/ 18 February 2021

South African children suffer the ‘slow violence of malnutrition’

Undernourished: Children get a meal at a school in Eastern Cape
If there is just one outcome from the Covid-19 pandemic in South Africa that could be considered positive, it is this: for perhaps the first time, the reality of household hunger and malnutrition has become visible to policymakers. (Madelene Cronje)

South Africa has a “double burden of malnutrition”. One in four children — 27% — under the age of five is stunted and, in stark contrast, one in eight is overweight. Severe acute malnutrition is one of the three leading causes of child deaths, and the number of stunted and overweight children is increasing.

The Children’s Institute at the University of Cape Town released its South African Child Gauge 2020 review on Thursday, which highlights the severe circumstances and rights violation of children. 

Under the theme, The Slow Violence of Malnutrition, the co-writer of the annual report, Julian May, says “it slowly eats away at children’s potential, eroding their physical health and cognitive development and undermining their education and economic prospects — and it drives an intergenerational cycle of poverty, malnutrition and ill-health that comes at a huge cost for individual children, their families and the South African economy”.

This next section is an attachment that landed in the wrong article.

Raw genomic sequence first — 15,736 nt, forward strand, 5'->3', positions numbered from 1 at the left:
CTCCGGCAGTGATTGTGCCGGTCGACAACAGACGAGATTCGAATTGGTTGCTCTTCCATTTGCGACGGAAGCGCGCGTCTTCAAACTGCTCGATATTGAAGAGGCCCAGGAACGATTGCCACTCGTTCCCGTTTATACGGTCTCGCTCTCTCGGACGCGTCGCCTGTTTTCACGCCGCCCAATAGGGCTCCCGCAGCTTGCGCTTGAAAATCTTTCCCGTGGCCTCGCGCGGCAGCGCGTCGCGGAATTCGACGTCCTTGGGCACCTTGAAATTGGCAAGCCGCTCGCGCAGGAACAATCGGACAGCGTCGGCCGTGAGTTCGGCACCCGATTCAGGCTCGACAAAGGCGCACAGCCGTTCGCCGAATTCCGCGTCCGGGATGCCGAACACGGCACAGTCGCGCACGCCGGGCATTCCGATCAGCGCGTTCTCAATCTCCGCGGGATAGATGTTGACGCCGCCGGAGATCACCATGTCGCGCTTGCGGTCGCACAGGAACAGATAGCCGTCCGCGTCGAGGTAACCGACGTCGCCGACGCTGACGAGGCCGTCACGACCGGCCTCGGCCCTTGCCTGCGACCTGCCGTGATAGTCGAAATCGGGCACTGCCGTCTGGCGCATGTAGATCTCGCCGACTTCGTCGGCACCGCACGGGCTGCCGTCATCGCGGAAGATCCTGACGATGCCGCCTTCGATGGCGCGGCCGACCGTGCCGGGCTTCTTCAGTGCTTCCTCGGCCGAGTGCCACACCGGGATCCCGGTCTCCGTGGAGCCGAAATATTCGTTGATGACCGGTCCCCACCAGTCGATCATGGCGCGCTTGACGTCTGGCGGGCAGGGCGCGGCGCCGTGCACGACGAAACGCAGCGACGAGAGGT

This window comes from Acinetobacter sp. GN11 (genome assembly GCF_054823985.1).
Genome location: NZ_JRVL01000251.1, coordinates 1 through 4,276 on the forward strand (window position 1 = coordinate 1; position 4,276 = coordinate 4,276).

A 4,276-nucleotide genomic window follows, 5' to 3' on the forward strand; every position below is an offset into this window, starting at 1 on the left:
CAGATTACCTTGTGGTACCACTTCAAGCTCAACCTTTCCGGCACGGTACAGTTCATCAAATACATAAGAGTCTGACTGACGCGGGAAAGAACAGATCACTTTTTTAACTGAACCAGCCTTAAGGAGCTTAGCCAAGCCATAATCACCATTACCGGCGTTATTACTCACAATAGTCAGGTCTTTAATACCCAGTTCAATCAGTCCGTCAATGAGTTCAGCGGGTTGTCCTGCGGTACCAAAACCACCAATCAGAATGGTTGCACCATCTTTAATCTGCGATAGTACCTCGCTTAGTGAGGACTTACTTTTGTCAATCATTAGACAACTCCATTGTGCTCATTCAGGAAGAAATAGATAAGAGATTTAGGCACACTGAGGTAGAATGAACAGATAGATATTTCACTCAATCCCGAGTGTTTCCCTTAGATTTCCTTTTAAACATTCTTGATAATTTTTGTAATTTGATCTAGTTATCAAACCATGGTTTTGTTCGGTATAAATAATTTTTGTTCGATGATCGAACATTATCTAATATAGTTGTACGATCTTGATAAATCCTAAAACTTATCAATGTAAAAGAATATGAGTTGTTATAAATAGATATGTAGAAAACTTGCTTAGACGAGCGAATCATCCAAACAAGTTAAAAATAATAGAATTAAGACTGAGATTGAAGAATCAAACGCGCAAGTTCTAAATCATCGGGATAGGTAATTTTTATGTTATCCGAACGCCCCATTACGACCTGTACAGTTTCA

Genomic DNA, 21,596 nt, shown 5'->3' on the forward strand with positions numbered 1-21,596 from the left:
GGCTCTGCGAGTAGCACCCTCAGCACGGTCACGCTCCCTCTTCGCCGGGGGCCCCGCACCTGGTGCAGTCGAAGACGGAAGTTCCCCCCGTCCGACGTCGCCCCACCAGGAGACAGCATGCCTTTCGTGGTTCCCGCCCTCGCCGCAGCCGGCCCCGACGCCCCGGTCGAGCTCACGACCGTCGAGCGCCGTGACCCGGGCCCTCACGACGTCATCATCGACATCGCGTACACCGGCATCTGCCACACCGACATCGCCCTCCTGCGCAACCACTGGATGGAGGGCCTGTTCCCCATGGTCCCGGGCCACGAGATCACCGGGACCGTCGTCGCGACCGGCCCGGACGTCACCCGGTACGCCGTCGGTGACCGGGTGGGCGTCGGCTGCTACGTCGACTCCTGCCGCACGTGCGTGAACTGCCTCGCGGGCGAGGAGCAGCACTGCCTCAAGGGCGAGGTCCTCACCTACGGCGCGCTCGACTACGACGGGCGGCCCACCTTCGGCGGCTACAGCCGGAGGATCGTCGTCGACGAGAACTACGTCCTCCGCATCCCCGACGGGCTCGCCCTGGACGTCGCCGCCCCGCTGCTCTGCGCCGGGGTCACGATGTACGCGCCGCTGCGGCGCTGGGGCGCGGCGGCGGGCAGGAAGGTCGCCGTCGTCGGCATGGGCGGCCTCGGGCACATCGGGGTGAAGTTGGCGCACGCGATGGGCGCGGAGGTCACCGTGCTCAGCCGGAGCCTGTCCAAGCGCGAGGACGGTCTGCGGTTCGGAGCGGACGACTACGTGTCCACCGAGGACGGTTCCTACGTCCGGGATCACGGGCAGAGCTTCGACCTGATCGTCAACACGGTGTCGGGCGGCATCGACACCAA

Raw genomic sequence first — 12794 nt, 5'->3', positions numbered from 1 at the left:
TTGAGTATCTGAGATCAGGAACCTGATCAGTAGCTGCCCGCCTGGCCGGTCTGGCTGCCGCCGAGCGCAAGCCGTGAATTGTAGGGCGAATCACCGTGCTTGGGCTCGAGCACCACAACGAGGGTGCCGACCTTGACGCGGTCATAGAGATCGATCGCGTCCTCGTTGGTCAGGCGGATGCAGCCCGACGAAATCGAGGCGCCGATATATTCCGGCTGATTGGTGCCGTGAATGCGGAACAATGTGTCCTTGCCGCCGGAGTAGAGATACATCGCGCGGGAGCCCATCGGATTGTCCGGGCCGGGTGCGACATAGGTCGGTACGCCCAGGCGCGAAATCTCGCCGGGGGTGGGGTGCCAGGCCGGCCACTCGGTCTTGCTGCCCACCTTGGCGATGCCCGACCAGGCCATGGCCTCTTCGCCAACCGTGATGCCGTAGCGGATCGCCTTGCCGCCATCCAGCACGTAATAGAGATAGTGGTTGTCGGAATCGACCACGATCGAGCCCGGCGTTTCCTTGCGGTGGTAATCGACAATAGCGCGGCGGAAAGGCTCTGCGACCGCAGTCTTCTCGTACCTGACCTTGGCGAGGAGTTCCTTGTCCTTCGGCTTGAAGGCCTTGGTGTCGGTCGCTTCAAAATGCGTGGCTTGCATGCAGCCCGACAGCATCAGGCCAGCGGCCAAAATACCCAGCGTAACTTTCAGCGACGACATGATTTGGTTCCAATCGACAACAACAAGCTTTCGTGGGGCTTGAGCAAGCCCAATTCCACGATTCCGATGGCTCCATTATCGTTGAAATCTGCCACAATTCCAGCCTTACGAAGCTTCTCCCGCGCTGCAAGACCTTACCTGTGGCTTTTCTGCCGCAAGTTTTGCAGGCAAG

Chronic undernutrition cannot be placed at the doorstep of Covid-19, because this phenomenon is not new. 

“The slow violence has been very much with us. Already in 1999 we already knew stunting was a problem affecting 25% of our children. In 20 years we have not been able to change that statistic, which now stands at 27%,” says co-writer Chantell Witten. 

State on chronic malnutrition

Children’s rights activist Robyn Wolfson Vorster argued in a Daily Maverick opinion piece that despite the country’s ratification of numerous treaties and development instruments, children don’t appear to be a national developmental priority.

Lori Lake, communication and education specialist at the Children’s Institute, says “collective action from a range of government departments, civil society and the private sector” is needed to address children’s health.

“The National Food and Nutrition Security Council first gazetted in 2014 needs to be established as a matter of urgency to provide political leadership at the highest level in the presidency with the authority to hold government departments accountable and to drive concerted and consolidated action for children across a range of sectors from health, education and social development to trade and industry,” says Lake. 

Less than 10% of children benefit from the Early Childhood Development subsidy of R15 a child a day.

And the efficacy of the National School Nutrition Programme was severely criticised when it failed to deliver food to more than nine million learners in 2020. It took a court order at the height of the Covid-19 pandemic to compel the department of basic education to provide food to all learners. Witten says that should South Africa follow the global prediction, acute malnutrition will increase and the country needs to be prepared for it.